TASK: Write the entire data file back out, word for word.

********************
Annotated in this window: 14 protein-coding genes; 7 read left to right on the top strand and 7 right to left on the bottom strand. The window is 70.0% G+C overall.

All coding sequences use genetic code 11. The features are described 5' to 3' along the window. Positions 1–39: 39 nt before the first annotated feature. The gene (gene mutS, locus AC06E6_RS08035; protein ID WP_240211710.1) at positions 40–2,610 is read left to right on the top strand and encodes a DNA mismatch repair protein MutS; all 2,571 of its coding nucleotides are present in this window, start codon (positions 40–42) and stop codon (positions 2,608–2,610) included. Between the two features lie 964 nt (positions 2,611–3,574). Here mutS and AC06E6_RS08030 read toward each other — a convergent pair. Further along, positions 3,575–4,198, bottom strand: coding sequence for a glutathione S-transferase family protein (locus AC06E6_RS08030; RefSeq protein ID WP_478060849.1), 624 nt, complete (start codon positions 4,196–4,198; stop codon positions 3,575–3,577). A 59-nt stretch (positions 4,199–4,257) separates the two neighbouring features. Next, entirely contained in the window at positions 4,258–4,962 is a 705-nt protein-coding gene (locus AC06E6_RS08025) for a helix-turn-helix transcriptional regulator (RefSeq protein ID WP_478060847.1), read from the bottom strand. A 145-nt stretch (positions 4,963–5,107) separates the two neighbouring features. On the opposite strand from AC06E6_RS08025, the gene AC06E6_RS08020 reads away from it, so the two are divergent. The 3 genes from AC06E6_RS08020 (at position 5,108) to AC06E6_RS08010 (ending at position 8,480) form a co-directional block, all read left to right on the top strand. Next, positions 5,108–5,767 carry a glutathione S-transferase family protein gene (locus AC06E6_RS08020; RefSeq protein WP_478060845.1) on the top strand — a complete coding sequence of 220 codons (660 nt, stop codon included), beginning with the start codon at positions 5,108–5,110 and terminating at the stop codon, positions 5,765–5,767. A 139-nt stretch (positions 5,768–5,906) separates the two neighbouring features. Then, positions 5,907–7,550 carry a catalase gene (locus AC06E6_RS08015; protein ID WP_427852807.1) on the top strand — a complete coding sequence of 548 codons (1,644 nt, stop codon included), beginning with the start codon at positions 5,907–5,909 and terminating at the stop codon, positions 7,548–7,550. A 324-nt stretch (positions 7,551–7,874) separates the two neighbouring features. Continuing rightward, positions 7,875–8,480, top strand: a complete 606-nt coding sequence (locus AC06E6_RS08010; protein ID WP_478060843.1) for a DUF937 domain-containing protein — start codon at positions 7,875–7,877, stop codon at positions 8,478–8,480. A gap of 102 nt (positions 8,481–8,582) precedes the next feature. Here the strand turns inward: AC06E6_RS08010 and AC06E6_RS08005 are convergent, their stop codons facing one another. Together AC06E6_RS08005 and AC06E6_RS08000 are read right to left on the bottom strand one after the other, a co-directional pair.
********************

Annotated in this window: 14 protein-coding genes; 7 read left to right on the top strand and 7 right to left on the bottom strand. The window is 70.0% G+C overall.

All coding sequences use genetic code 11. The features are described 5' to 3' along the window. Positions 1–39: 39 nt before the first annotated feature. The gene (gene mutS, locus AC06E6_RS08035; protein ID WP_240211710.1) at positions 40–2,610 is read left to right on the top strand and encodes a DNA mismatch repair protein MutS; all 2,571 of its coding nucleotides are present in this window, start codon (positions 40–42) and stop codon (positions 2,608–2,610) included. Between the two features lie 964 nt (positions 2,611–3,574). Here mutS and AC06E6_RS08030 read toward each other — a convergent pair. Further along, positions 3,575–4,198, bottom strand: coding sequence for a glutathione S-transferase family protein (locus AC06E6_RS08030; RefSeq protein ID WP_478060849.1), 624 nt, complete (start codon positions 4,196–4,198; stop codon positions 3,575–3,577). A 59-nt stretch (positions 4,199–4,257) separates the two neighbouring features. Next, entirely contained in the window at positions 4,258–4,962 is a 705-nt protein-coding gene (locus AC06E6_RS08025) for a helix-turn-helix transcriptional regulator (RefSeq protein ID WP_478060847.1), read from the bottom strand. A 145-nt stretch (positions 4,963–5,107) separates the two neighbouring features. On the opposite strand from AC06E6_RS08025, the gene AC06E6_RS08020 reads away from it, so the two are divergent. The 3 genes from AC06E6_RS08020 (at position 5,108) to AC06E6_RS08010 (ending at position 8,480) form a co-directional block, all read left to right on the top strand. Next, positions 5,108–5,767 carry a glutathione S-transferase family protein gene (locus AC06E6_RS08020; RefSeq protein WP_478060845.1) on the top strand — a complete coding sequence of 220 codons (660 nt, stop codon included), beginning with the start codon at positions 5,108–5,110 and terminating at the stop codon, positions 5,765–5,767. A 139-nt stretch (positions 5,768–5,906) separates the two neighbouring features. Then, positions 5,907–7,550 carry a catalase gene (locus AC06E6_RS08015; protein ID WP_427852807.1) on the top strand — a complete coding sequence of 548 codons (1,644 nt, stop codon included), beginning with the start codon at positions 5,907–5,909 and terminating at the stop codon, positions 7,548–7,550. A 324-nt stretch (positions 7,551–7,874) separates the two neighbouring features. Continuing rightward, positions 7,875–8,480, top strand: a complete 606-nt coding sequence (locus AC06E6_RS08010; protein ID WP_478060843.1) for a DUF937 domain-containing protein — start codon at positions 7,875–7,877, stop codon at positions 8,478–8,480. A gap of 102 nt (positions 8,481–8,582) precedes the next feature. Here the strand turns inward: AC06E6_RS08010 and AC06E6_RS08005 are convergent, their stop codons facing one another. Together AC06E6_RS08005 and AC06E6_RS08000 are read right to left on the bottom strand one after the other, a co-directional pair.